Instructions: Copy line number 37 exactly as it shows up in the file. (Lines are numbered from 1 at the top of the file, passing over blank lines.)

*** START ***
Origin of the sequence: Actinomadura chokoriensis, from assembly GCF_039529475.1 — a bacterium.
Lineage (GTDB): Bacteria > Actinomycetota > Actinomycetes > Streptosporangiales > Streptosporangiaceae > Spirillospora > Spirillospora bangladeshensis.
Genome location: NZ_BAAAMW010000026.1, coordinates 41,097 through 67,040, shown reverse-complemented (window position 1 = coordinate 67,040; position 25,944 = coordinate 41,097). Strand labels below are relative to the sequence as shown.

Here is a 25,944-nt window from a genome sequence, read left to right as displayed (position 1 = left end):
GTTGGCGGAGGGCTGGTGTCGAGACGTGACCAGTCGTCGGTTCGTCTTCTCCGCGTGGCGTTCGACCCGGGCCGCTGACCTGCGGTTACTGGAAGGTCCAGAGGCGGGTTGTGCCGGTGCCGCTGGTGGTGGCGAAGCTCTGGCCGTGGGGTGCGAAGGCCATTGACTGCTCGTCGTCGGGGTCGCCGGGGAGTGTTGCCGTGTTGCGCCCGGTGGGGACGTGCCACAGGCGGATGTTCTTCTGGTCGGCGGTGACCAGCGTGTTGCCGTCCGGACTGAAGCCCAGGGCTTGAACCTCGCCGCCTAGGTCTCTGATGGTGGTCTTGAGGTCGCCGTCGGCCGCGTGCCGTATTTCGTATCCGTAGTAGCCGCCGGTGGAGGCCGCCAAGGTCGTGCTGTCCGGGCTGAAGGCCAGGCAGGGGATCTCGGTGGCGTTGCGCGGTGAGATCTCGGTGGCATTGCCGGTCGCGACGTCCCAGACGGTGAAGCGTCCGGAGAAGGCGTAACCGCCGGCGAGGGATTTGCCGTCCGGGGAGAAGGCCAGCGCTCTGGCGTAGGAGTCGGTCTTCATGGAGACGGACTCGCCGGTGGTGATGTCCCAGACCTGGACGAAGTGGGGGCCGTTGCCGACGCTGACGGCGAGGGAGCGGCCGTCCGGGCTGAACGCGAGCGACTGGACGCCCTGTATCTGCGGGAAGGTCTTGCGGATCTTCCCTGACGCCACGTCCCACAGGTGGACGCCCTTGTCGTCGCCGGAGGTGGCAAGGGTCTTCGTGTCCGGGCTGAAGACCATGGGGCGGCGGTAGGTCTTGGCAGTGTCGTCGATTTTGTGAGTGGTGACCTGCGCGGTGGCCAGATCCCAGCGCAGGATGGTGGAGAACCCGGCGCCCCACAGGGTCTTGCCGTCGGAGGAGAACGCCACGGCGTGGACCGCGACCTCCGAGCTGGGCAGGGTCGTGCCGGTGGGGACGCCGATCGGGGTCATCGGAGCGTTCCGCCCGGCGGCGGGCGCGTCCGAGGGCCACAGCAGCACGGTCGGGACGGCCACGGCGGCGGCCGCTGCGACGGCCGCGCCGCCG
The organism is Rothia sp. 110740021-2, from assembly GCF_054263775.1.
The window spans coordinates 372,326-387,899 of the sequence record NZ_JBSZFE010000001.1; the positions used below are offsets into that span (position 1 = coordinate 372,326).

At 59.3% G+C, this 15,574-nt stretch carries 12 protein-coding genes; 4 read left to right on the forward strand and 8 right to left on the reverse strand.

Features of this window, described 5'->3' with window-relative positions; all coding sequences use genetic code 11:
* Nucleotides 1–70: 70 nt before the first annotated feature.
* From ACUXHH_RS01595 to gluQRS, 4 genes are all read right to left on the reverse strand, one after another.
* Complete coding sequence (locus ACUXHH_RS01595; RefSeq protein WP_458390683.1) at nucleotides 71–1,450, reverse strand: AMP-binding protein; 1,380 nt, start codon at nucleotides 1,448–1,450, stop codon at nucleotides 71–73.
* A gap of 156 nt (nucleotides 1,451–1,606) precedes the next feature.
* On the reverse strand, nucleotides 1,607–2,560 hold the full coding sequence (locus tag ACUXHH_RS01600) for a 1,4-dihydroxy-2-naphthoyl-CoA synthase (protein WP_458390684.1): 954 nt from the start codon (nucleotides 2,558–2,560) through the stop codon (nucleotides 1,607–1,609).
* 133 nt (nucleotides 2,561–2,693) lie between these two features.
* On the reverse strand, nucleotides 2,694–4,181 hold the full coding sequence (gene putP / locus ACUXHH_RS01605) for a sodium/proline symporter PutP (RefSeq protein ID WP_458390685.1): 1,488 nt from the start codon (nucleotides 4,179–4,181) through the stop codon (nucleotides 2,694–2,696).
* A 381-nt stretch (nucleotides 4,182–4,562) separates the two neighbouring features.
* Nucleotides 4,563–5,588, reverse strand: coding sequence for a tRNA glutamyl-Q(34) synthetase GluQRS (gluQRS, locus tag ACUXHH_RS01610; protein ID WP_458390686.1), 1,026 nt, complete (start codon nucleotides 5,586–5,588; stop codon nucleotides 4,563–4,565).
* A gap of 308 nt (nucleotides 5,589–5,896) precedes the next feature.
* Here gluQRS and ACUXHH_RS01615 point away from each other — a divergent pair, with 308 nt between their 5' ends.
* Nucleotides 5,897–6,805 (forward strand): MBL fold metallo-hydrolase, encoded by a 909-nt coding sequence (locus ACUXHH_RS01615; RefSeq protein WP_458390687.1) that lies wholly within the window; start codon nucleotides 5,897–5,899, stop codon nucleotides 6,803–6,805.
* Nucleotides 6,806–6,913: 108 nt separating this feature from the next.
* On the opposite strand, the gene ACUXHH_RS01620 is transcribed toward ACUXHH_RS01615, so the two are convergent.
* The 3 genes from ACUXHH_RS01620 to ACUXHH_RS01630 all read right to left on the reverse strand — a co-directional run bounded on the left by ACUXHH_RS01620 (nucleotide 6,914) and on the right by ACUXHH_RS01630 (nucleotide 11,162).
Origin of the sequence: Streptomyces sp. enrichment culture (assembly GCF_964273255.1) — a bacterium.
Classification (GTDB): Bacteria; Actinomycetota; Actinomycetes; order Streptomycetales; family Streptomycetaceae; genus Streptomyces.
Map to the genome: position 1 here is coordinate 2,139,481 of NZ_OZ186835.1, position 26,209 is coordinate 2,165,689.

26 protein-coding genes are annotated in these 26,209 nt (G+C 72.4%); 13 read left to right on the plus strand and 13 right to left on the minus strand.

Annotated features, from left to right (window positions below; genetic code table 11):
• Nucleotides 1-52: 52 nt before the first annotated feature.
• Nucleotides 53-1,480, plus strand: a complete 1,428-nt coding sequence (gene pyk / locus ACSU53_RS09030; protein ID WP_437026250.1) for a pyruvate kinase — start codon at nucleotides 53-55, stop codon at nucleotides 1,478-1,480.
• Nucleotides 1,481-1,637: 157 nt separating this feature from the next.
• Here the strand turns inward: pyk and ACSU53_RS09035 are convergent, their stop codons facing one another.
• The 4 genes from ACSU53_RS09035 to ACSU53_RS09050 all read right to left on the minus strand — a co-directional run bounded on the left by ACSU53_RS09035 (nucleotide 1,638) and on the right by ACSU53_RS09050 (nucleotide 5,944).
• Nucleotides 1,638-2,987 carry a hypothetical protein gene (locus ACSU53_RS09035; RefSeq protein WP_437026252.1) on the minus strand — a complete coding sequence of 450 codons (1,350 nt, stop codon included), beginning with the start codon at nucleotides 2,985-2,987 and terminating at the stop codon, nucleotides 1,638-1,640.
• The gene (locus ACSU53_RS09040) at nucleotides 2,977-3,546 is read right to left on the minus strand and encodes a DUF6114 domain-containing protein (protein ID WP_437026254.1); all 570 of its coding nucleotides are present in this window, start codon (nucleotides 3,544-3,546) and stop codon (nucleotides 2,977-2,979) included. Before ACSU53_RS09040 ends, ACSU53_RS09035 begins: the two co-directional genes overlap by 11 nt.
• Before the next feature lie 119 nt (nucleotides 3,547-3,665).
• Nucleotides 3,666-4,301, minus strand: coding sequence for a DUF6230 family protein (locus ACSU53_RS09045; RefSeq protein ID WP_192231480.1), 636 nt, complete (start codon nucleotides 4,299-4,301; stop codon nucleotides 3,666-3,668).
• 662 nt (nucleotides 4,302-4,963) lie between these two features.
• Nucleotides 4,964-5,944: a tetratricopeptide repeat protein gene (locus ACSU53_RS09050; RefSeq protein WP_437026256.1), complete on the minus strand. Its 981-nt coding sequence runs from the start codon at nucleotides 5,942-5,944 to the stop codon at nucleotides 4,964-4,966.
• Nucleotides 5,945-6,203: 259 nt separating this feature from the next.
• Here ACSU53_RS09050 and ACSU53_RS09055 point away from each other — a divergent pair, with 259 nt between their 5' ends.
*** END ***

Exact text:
• Before the next feature lie 119 nt (nucleotides 3,547-3,665).